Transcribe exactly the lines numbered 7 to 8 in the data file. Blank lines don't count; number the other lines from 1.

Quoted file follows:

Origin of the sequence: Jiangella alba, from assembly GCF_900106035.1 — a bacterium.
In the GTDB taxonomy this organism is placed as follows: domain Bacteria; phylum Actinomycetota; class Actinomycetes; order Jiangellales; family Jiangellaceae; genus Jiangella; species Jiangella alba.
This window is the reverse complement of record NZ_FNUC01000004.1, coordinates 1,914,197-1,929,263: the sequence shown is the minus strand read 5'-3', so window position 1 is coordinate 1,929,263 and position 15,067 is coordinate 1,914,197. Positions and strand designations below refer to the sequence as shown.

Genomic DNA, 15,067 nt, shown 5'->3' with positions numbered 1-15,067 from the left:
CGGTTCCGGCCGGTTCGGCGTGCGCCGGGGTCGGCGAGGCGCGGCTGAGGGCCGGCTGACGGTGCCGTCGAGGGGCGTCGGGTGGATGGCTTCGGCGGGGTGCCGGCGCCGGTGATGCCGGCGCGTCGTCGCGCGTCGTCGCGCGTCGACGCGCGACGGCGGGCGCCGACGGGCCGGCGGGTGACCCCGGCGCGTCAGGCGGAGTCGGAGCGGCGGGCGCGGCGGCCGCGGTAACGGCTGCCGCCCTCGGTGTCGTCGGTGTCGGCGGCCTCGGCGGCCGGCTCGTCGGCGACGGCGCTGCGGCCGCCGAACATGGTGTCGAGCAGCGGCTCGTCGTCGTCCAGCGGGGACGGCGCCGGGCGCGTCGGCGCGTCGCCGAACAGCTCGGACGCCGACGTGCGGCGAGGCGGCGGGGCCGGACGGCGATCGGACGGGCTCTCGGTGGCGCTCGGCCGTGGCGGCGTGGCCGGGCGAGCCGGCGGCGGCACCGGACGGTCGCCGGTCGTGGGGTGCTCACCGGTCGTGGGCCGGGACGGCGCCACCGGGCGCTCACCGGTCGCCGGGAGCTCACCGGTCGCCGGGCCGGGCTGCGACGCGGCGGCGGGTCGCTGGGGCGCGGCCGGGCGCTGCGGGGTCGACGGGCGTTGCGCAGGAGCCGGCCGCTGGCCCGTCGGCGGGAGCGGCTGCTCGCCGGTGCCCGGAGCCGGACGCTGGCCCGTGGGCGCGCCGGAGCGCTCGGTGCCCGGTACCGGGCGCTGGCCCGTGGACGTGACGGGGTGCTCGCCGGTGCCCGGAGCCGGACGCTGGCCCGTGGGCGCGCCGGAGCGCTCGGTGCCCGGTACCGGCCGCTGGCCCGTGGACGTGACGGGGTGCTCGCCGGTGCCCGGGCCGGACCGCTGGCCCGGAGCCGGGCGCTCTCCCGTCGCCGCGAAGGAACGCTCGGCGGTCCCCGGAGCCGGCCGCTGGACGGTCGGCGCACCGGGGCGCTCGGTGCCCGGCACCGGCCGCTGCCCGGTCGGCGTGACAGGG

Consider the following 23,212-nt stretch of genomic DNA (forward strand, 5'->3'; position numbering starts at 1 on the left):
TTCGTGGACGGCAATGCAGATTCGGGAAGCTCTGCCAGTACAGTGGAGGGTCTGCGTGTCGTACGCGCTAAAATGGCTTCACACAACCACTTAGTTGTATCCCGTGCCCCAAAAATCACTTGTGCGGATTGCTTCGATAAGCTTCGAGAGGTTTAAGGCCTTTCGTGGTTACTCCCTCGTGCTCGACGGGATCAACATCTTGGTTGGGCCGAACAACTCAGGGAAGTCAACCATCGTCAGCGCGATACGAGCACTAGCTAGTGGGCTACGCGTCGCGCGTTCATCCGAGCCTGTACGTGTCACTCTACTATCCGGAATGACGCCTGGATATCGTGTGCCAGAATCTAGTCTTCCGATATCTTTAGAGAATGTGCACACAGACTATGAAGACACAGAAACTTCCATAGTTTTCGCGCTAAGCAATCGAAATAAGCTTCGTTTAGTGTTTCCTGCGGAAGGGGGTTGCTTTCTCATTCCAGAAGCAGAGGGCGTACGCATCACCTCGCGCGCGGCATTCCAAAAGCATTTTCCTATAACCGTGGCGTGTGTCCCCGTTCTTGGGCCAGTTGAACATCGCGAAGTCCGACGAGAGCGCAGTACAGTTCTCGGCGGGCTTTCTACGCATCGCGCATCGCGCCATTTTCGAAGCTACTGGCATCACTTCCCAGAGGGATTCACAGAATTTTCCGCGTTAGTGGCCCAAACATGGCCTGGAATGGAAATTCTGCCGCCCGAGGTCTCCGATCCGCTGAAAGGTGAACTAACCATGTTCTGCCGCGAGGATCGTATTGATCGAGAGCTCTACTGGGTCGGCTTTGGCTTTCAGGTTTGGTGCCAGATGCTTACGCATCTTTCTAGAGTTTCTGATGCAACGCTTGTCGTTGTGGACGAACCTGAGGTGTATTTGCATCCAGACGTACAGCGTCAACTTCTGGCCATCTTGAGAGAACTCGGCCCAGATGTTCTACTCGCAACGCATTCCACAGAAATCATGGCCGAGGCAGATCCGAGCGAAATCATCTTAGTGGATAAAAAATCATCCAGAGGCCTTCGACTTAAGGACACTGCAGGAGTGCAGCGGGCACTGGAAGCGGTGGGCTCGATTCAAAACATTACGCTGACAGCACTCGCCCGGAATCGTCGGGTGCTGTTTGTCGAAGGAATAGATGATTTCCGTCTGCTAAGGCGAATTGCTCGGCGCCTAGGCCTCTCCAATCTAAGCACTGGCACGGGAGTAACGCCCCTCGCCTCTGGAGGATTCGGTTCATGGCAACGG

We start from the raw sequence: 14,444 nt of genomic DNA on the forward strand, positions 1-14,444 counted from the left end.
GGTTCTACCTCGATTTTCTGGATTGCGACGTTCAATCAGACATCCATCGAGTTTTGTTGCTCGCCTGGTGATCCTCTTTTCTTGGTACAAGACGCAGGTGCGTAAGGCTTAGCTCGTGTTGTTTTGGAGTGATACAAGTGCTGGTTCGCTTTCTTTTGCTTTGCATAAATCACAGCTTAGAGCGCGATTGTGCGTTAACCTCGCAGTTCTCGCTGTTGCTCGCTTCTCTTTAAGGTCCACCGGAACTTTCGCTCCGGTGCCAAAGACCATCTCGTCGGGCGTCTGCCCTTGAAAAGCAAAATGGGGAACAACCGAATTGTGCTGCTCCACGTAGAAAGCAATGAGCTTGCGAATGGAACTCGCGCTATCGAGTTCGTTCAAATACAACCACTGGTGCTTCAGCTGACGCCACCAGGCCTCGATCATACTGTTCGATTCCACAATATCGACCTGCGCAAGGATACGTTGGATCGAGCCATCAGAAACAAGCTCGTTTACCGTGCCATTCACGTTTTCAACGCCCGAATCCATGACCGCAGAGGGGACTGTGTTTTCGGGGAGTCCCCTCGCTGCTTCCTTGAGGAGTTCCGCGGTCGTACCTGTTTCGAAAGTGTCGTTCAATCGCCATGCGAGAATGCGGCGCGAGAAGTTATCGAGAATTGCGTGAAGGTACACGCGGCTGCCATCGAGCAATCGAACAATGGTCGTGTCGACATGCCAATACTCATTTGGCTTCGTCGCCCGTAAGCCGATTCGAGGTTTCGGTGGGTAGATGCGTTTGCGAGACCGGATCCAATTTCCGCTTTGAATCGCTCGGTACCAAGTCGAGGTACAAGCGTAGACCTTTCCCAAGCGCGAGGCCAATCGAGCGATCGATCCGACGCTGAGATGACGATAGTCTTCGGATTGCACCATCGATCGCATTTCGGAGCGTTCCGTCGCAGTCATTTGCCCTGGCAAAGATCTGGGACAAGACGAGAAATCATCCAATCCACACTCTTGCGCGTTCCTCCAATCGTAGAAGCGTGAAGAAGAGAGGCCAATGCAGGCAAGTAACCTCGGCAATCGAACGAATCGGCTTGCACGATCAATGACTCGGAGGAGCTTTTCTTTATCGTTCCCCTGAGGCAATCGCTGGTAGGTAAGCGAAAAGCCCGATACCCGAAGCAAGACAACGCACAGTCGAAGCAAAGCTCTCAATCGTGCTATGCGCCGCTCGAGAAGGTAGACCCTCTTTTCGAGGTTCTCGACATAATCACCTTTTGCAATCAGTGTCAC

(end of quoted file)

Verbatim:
TTCGTGGACGGCAATGCAGATTCGGGAAGCTCTGCCAGTACAGTGGAGGGTCTGCGTGTCGTACGCGCTAAAATGGCTTCACACAACCACTTAGTTGTATCCCGTGCCCCAAAAATCACTTGTGCGGATTGCTTCGATAAGCTTCGAGAGGTTTAAGGCCTTTCGTGGTTACTCCCTCGTGCTCGACGGGATCAACATCTTGGTTGGGCCGAACAACTCAGGGAAGTCAACCATCGTCAGCGCGATACGAGCACTAGCTAGTGGGCTACGCGTCGCGCGTTCATCCGAGCCTGTACGTGTCACTCTACTATCCGGAATGACGCCTGGATATCGTGTGCCAGAATCTAGTCTTCCGATATCTTTAGAGAATGTGCACACAGACTATGAAGACACAGAAACTTCCATAGTTTTCGCGCTAAGCAATCGAAATAAGCTTCGTTTAGTGTTTCCTGCGGAAGGGGGTTGCTTTCTCATTCCAGAAGCAGAGGGCGTACGCATCACCTCGCGCGCGGCATTCCAAAAGCATTTTCCTATAACCGTGGCGTGTGTCCCCGTTCTTGGGCCAGTTGAACATCGCGAAGTCCGACGAGAGCGCAGTACAGTTCTCGGCGGGCTTTCTACGCATCGCGCATCGCGCCATTTTCGAAGCTACTGGCATCACTTCCCAGAGGGATTCACAGAATTTTCCGCGTTAGTGGCCCAAACATGGCCTGGAATGGAAATTCTGCCGCCCGAGGTCTCCGATCCGCTGAAAGGTGAACTAACCATGTTCTGCCGCGAGGATCGTATTGATCGAGAGCTCTACTGGGTCGGCTTTGGCTTTCAGGTTTGGTGCCAGATGCTTACGCATCTTTCTAGAGTTTCTGATGCAACGCTTGTCGTTGTGGACGAACCTGAGGTGTATTTGCATCCAGACGTACAGCGTCAACTTCTGGCCATCTTGAGAGAACTCGGCCCAGATGTTCTACTCGCAACGCATTCCACAGAAATCATGGCCGAGGCAGATCCGAGCGAAATCATCTTAGTGGATAAAAAATCATCCAGAGGCCTTCGACTTAAGGACACTGCAGGAGTGCAGCGGGCACTGGAAGCGGTGGGCTCGATTCAAAACATTACGCTGACAGCACTCGCCCGGAATCGTCGGGTGCTGTTTGTCGAAGGAATAGATGATTTCCGTCTGCTAAGGCGAATTGCTCGGCGCCTAGGCCTCTCCAATCTAAGCACTGGCACGGGAGTAACGCCCCTCGCCTCTGGAGGATTCGGTTCATGGCAACGG

We start from the raw sequence: 14,444 nt of genomic DNA on the forward strand, positions 1-14,444 counted from the left end.